Al-Qaeda’s Yemeni affiliate, as Saud al-Sarhan has detailed in an important new study, is deeply divided over which side in the jihadi civil war to support: the Islamic State or al-Qaeda. Previously, the group had tried to adopt a more-or-less neutral stance. But the bay‘a, apparently calculated to force AQAP’s hand, compelled it to choose sides. And it definitively chose al-Qaeda. Predictably, pro-Islamic State jihadis online are outraged. The pro-Islamic State Yemeni community, however, has been more nuanced in response.

Yemen’s Islamic State supporters

As Sarhan noted, the two most noteworthy Yemeni promoters of the Islamic State are ‘Abd al-Majid al-Hittari (@alheetari), an independent preacher, and Ma’mun Hatim (@sdsg1210), an AQAP scholar. Both were early supporters of the Islamic State when its conflict with al-Qaeda heated up in late 2013, and both lent their imprimaturs to the Ghuraba’ Media Foundation’s February “Statement of Brotherhood in Faith for Support of the Islamic State.” Signed by 20 jihadi scholars, this called on all Muslims fighting in Syria to give bay‘a to Baghdadi, and on all Muslims across the world to support the Islamic State.

Both Hittari and Hatim were likewise supportive of the Islamic State’s declaration of the caliphate on June 29, 2014. Hittari wrote an essay in its favor, telling Baghdadi he would “urge the Muslims [of Yemen] to prepare to obey you.” Hittari furthermore endorsed Baghdadi’s decision upon declaring the caliphate to dissolve all competing jihadi groups across the world. As the caliphate declaration had noted, “the legitimacy of your groups and organizations is void.” Concurring, Hittari told Baghdadi: “I believe that your dissolution of the Islamic groups is a successful step on the path to uniting the Muslim community around its state and its emir.”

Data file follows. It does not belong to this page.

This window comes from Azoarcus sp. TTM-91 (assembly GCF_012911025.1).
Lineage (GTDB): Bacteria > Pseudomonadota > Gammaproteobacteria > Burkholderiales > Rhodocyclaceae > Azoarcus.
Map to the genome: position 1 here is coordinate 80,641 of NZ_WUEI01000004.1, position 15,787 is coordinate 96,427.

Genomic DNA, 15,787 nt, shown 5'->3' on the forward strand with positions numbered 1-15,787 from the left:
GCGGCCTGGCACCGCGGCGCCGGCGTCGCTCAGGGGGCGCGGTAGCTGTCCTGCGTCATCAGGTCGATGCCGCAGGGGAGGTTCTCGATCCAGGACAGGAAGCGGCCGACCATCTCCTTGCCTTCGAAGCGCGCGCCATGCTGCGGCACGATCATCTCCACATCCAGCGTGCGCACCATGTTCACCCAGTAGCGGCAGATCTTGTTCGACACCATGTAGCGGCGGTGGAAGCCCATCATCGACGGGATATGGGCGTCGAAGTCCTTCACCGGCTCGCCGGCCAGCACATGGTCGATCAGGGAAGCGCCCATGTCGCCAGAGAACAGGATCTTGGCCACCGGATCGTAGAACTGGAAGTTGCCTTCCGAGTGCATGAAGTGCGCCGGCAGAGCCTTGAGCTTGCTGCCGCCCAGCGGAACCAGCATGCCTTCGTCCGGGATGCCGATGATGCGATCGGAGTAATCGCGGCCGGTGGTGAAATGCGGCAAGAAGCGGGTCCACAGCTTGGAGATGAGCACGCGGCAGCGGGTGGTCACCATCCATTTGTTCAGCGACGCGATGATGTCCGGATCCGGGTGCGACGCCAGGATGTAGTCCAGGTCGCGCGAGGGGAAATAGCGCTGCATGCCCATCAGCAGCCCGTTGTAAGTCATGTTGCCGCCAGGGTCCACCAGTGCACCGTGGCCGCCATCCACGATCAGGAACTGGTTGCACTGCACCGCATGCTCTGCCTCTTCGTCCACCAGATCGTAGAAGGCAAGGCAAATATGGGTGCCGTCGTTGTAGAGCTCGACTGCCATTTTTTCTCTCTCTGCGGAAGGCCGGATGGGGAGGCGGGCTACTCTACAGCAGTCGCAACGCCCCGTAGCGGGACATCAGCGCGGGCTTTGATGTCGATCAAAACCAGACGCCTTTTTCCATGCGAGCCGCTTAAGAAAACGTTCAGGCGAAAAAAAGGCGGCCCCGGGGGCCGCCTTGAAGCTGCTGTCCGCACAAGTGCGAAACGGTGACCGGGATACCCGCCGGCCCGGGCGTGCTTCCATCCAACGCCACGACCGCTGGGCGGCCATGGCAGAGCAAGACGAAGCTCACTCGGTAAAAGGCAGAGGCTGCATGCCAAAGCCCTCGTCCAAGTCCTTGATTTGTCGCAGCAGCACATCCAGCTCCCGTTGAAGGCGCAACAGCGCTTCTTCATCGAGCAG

Hatim, for his part, congratulated those who “made the dream [of the caliphate] a reality.” And in mid-June he also gave his support to the strategy of dissolving other groups. In a long audio recording online he addressed “my brothers in the branches of al-Qaeda, in all countries and regions and lands,” urging them to unite within the Islamic State, which would be “the first of your steps toward [achieving] victory and political capability.” Ma’mun Hatim did not speak for the entire AQAP leadership, however.

Bay‘a for bay‘a

Unlike al-Qaeda in the Islamic Maghrib, AQAP did not issue an early statement rejecting the Islamic State’s caliphate. Nor did it adopt the central al-Qaeda leadership’s dismissal of the Islamic State as a mere “group” as opposed to a “state.” AQAP sought to walk a neutral line. But the surprise bay‘a on November 10 changed that.